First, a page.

PHP: sort an array by key case-insensitive

In some situations one wants to sort an array by key but PHP’s ksort() function sorts case-sensitive which is not always what you want. The result of ksort is an order like A < C < b instead of A < b < C. With the next snippet I show you a concrete example by executing the necessary php code (in the command line interface).

# php -r '$arr=array("C"=>3,"b"=>2,"A"=>1); ksort($arr); print_r($arr);'
Array
(
    [A] => 1
    [C] => 3
    [b] => 2
)

In PHP 5.4.0 the flag SORT_FLAG_CASE has been introduced for exact this purpose, sorting strings case-insensitively. Unfortunately PHP 5.2.x and 5.3.x are still most used versions which require a custom solution to make the code compatible with older versions.

The first solution I had in mind was to create a map with the lower-case keys referencing the original case-sensitive keys which I then sort (by key of course). At this point we have the order we want, next two steps are creating a new array with the original key-value pair and writing it assigning it to the passed array reference.

class Utils
{
    /**
     * Sorts an array by key case-insensitive, maintaining key to data correlations.
     * This is useful mainly for associative arrays.
     * 
     * @param array $array_arg Array to be sorted by key case-insensitive
     */
    public static function ksort(&$array_arg)
    {
        $key_map = array();
        
        // create a map with keys in lower case referencing the case-sensitive keys
        foreach($array_arg as $key => $value)
            $key_map[strtolower($key)] = $key;
            
        // sort by the (lowercase) keys
        ksort($key_map);
        
        $ret_array = array();
        
        foreach($key_map as $lower_key => $original_key)
            $ret_array[$original_key] = $array_arg[$original_key];
        
        $array_arg = $ret_array;
    }
}

Now the output is exactly what we wanted.

# php -r 'include("Utils.class.php"); $arr=array("C"=>3,"b"=>2,"A"=>1); Utils::ksort($arr); print_r($arr);'
Array
(
    [A] => 1
    [b] => 2
    [C] => 3
)

After little research I came across other sorting functions as listed in the next table.

Function name Sorts by Maintains key association Order of sort Related functions
array_multisort() value associative yes, numeric no first array or sort options array_walk()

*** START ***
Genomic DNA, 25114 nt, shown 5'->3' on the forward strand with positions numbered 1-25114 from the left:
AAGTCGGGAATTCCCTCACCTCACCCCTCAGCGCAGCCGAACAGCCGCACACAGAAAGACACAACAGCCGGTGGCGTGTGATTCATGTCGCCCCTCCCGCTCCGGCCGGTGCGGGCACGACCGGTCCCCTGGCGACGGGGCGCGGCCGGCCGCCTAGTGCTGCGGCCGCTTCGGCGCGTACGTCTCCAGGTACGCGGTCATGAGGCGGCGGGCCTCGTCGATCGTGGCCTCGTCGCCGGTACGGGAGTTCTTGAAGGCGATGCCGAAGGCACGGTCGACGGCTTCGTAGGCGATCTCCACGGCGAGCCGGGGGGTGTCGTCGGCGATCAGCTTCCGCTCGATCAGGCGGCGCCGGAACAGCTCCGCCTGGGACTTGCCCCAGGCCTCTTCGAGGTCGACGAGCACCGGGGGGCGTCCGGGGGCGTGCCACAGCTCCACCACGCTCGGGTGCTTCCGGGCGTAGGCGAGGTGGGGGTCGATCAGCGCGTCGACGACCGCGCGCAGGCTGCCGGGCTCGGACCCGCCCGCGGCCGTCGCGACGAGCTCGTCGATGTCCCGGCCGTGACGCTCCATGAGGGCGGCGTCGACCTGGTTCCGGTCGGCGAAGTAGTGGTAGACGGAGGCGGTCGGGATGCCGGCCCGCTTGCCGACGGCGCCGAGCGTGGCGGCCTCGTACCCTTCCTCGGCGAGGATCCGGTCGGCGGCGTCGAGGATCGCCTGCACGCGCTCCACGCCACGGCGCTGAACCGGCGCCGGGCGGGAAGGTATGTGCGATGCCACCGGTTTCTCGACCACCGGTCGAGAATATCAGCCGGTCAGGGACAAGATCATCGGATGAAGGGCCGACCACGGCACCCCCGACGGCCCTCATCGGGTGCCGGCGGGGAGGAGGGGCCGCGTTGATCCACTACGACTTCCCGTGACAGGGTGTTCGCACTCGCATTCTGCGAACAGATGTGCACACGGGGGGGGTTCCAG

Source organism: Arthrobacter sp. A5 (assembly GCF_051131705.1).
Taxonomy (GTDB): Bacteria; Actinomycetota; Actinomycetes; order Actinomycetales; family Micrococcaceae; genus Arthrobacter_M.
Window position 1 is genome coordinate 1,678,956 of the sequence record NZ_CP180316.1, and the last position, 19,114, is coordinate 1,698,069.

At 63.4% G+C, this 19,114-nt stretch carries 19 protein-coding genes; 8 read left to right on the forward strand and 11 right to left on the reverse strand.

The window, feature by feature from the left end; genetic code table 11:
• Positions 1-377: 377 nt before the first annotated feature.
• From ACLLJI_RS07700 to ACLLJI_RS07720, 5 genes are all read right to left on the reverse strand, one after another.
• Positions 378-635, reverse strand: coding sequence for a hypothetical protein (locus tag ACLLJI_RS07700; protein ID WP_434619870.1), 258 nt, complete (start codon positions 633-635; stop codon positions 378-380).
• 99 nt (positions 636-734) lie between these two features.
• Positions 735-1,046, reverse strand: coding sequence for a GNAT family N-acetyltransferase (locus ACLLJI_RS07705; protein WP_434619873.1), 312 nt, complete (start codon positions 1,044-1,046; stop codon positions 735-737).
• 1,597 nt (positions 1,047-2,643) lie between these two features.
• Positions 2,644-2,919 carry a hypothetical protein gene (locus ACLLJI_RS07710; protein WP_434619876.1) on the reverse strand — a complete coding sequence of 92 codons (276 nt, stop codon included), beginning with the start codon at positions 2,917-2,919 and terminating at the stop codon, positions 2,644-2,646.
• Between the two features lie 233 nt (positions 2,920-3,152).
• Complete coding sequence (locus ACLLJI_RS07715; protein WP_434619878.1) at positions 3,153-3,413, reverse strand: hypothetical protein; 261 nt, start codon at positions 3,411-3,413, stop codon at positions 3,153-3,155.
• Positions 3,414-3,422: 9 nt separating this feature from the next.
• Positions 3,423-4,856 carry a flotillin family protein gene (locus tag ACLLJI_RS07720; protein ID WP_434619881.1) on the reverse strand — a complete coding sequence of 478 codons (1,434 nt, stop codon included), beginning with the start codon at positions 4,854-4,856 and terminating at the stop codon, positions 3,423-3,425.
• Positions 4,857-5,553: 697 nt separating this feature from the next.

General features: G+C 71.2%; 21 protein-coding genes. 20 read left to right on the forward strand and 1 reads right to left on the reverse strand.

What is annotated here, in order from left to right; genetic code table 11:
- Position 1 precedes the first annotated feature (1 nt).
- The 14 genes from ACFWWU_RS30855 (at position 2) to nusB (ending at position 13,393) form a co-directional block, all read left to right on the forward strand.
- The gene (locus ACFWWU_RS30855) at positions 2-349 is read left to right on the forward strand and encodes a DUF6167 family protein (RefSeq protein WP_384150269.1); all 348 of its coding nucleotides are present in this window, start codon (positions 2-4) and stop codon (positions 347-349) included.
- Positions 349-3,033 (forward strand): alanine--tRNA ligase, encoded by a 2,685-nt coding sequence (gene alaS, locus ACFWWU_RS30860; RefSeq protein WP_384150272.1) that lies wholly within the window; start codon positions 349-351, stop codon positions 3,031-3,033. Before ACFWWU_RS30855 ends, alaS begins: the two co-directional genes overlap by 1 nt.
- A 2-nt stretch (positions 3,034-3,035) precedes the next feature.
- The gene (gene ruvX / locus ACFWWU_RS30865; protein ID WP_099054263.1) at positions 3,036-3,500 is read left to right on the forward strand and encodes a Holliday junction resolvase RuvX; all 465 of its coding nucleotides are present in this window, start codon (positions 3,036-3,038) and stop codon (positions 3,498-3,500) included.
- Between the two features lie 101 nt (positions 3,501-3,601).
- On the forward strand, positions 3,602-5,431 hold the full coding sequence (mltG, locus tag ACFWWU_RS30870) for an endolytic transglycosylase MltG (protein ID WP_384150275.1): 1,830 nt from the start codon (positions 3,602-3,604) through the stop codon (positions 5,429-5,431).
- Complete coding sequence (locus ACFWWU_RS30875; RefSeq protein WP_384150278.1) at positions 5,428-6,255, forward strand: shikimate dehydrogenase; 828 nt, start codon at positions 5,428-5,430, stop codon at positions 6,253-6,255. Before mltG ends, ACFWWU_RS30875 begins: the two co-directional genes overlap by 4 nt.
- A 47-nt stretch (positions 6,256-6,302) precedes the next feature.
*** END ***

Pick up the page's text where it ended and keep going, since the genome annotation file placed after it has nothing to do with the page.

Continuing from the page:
asort() value yes low to high arsort()
arsort() value yes high to low asort()
krsort() key yes high to low ksort()
ksort() key yes low to high asort()
natcasesort() value yes natural, case insensitive natsort()
natsort() value yes natural natcasesort()
rsort() value no high to low sort()
shuffle() value no random array_rand()
sort() value no low to high rsort()
uasort() value yes user defined uksort()
uksort() key yes user defined uasort()
usort() value no user defined uasort()

We see that only three functions consider the keys when sorting an array.

  • ksort — sort by key
  • krsort — sort by key in reverse order
  • uksort — sort by key using a user-supplied comparison function

Alternatively to the solution above we can use uksort which leads to a shorter implementation.

class Utils
{
    /**
     * Sorts an array by key case-insensitive, maintaining key to data correlations. 
     * This is useful mainly for associative arrays.
     * 
     * @param array $array_arg Array to be sorted by key case-insensitive
     */
    public static function ksort(&$array_arg)
    {        
        function _strcmp($a, $b)
        {
            return strcasecmp($a, $b);
        }
        
        uksort($array_arg, "_strcmp");
    }
}

_strcmp, with a prepended underscore to avoid a conflict with PHP’s strcmp function, compares two strings and returns true if the first argument is alphanumerical smaller than the second argument while neglecting the letter case. uksort is expecting two arguments, the array to be sorted and our user-defined compare function. This produces the same result as with the previous implementation.

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